Monday, November 26, 2007

Book Review: Scarlet by Stephen Lawhead

On our non-kids weekend last weekend, I was able to sit and read the book Scarlet by Stephen Lawhead. I've been a fan of Lawhead for about 16 or 17 years now, from his Song of Albion series.

Scarlet is the second book in a trilogy called the Raven King based on the Robin Hood legend. However, there are a couple of significant differences. 1) The historical setting has changed from the time of King Richard Coeur de Leon (The Lion-Hearted) to the time just after the Norman invasion of England, 1080-1100. This is not the first Robin Hood book that I've read that did this. Sherwood by Parke Godwin did this as well and pretty well too. 2) Lawhead also changes the setting from Nottingham to Wales. Lawhead is well known for his love of most things Celtic and so this fits well into his story.

Lawhead also employs one of his other literary trademarks, which is a limited first person perspective (not to go all English teacher on y'all). The first book, Hood, was told from Bran's perspective (Bran is Rhi Bran y Hud or the Raven King AKA Robin Hood), with occasionally jaunts into the Norman/French halls of power to see the political machinations behind the choices that kill his father and force him to live as a brigand woodsman. Scarlet does something similar, which serves to introduce the readers anew to Bran and his group, while also giving the perspective of how a member of his own group of woodsmen see him. I won't say much about the plot, but it's basically Bran and his groups involvement in their wood trade, but how that also intersects with the political and religious plots of the day, of which there were many.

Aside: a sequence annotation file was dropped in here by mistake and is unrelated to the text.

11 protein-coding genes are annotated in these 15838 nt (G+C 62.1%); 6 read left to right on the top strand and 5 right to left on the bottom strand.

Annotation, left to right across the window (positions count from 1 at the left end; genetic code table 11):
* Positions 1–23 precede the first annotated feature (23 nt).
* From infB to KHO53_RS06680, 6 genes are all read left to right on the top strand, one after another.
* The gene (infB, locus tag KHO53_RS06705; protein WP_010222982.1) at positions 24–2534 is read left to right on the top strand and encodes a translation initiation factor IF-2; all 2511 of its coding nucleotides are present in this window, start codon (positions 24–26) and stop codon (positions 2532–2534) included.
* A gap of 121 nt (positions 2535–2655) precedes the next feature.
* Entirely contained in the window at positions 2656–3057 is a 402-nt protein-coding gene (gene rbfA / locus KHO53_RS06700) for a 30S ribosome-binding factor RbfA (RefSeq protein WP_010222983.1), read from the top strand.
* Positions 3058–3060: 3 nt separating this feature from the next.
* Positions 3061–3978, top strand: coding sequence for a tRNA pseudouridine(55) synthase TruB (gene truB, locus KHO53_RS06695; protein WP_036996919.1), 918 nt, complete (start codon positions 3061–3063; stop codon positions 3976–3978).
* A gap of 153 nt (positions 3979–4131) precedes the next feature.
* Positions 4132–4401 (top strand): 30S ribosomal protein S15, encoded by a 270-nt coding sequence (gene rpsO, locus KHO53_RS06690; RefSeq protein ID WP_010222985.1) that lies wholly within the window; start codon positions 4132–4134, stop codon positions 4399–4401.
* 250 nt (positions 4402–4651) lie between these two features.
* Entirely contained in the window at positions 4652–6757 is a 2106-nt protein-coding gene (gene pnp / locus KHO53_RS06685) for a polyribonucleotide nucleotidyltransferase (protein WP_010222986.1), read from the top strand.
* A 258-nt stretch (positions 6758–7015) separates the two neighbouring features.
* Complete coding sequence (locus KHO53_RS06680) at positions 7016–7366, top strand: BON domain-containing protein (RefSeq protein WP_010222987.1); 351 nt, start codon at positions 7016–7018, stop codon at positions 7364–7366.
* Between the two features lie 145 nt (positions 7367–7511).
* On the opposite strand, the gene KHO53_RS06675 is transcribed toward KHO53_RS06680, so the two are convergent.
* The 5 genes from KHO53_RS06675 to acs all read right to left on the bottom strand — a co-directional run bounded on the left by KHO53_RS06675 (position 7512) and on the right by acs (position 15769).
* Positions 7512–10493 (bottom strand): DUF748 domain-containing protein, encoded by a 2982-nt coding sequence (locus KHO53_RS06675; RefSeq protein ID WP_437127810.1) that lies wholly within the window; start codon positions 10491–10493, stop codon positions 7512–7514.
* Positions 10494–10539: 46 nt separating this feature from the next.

I really really enjoyed it and if you're a fan of the Robin Hood legend, I'd recommend both this series, as well as Sherwood. What's interesting to me about all of this is that for close to 700 years Robin Hood has been such an archetype that he's constantly being re-visioned in books and movies and tv shows. I wonder if the struggle against unjust oppressors or the re-distribution of wealth or living in the woods off the land or any of those other pieces of the legend are what keeps it going for so many years.

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